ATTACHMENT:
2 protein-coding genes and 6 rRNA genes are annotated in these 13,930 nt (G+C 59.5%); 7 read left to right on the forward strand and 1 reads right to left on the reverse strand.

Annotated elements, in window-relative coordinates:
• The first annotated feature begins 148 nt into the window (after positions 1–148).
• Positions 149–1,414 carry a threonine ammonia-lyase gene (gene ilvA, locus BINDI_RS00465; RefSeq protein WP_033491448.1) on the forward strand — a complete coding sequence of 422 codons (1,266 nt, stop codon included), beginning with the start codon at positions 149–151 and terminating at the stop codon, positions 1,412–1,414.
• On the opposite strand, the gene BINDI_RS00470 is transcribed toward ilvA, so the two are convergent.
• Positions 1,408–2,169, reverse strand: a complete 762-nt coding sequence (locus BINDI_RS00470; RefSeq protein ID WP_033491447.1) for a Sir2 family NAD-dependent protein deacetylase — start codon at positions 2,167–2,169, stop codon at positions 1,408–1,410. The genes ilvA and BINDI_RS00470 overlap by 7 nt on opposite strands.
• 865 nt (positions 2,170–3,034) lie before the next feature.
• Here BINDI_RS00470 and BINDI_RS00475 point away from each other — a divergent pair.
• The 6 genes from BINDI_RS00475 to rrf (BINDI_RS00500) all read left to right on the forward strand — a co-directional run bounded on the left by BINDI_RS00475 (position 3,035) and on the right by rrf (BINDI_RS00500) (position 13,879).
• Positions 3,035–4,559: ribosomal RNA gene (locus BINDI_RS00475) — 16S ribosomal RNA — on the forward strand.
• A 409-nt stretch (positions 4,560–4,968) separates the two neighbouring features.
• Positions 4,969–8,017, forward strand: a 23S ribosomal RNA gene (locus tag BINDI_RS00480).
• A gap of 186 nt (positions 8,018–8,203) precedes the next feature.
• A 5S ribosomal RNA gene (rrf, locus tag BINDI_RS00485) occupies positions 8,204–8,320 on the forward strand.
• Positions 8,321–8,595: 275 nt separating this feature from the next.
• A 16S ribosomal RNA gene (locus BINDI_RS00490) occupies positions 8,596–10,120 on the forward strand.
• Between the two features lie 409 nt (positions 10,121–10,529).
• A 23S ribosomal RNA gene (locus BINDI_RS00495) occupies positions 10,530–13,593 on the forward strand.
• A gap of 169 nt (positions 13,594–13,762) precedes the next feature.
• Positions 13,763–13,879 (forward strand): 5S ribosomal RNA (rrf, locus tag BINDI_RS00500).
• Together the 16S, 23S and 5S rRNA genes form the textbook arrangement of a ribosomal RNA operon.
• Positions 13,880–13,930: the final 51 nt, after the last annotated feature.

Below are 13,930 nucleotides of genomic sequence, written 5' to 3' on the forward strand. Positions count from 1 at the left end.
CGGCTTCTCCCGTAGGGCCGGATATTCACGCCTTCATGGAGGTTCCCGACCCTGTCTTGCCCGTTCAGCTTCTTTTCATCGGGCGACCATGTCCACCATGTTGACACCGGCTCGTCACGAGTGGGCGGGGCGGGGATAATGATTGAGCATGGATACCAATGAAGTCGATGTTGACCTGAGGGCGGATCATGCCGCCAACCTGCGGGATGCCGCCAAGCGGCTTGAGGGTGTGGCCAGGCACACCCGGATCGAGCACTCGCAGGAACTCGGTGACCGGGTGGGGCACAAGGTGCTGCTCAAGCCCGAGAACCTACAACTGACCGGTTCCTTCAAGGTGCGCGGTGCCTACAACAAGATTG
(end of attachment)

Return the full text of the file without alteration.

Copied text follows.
2 protein-coding genes and 6 rRNA genes are annotated in these 13,930 nt (G+C 59.5%); 7 read left to right on the forward strand and 1 reads right to left on the reverse strand.

Annotated elements, in window-relative coordinates:
• The first annotated feature begins 148 nt into the window (after positions 1–148).
• Positions 149–1,414 carry a threonine ammonia-lyase gene (gene ilvA, locus BINDI_RS00465; RefSeq protein WP_033491448.1) on the forward strand — a complete coding sequence of 422 codons (1,266 nt, stop codon included), beginning with the start codon at positions 149–151 and terminating at the stop codon, positions 1,412–1,414.
• On the opposite strand, the gene BINDI_RS00470 is transcribed toward ilvA, so the two are convergent.
• Positions 1,408–2,169, reverse strand: a complete 762-nt coding sequence (locus BINDI_RS00470; RefSeq protein ID WP_033491447.1) for a Sir2 family NAD-dependent protein deacetylase — start codon at positions 2,167–2,169, stop codon at positions 1,408–1,410. The genes ilvA and BINDI_RS00470 overlap by 7 nt on opposite strands.
• 865 nt (positions 2,170–3,034) lie before the next feature.
• Here BINDI_RS00470 and BINDI_RS00475 point away from each other — a divergent pair.
• The 6 genes from BINDI_RS00475 to rrf (BINDI_RS00500) all read left to right on the forward strand — a co-directional run bounded on the left by BINDI_RS00475 (position 3,035) and on the right by rrf (BINDI_RS00500) (position 13,879).
• Positions 3,035–4,559: ribosomal RNA gene (locus BINDI_RS00475) — 16S ribosomal RNA — on the forward strand.
• A 409-nt stretch (positions 4,560–4,968) separates the two neighbouring features.
• Positions 4,969–8,017, forward strand: a 23S ribosomal RNA gene (locus tag BINDI_RS00480).
• A gap of 186 nt (positions 8,018–8,203) precedes the next feature.
• A 5S ribosomal RNA gene (rrf, locus tag BINDI_RS00485) occupies positions 8,204–8,320 on the forward strand.
• Positions 8,321–8,595: 275 nt separating this feature from the next.
• A 16S ribosomal RNA gene (locus BINDI_RS00490) occupies positions 8,596–10,120 on the forward strand.
• Between the two features lie 409 nt (positions 10,121–10,529).
• A 23S ribosomal RNA gene (locus BINDI_RS00495) occupies positions 10,530–13,593 on the forward strand.
• A gap of 169 nt (positions 13,594–13,762) precedes the next feature.
• Positions 13,763–13,879 (forward strand): 5S ribosomal RNA (rrf, locus tag BINDI_RS00500).
• Together the 16S, 23S and 5S rRNA genes form the textbook arrangement of a ribosomal RNA operon.
• Positions 13,880–13,930: the final 51 nt, after the last annotated feature.

Below are 13,930 nucleotides of genomic sequence, written 5' to 3' on the forward strand. Positions count from 1 at the left end.
CGGCTTCTCCCGTAGGGCCGGATATTCACGCCTTCATGGAGGTTCCCGACCCTGTCTTGCCCGTTCAGCTTCTTTTCATCGGGCGACCATGTCCACCATGTTGACACCGGCTCGTCACGAGTGGGCGGGGCGGGGATAATGATTGAGCATGGATACCAATGAAGTCGATGTTGACCTGAGGGCGGATCATGCCGCCAACCTGCGGGATGCCGCCAAGCGGCTTGAGGGTGTGGCCAGGCACACCCGGATCGAGCACTCGCAGGAACTCGGTGACCGGGTGGGGCACAAGGTGCTGCTCAAGCCCGAGAACCTACAACTGACCGGTTCCTTCAAGGTGCGCGGTGCCTACAACAAGATTG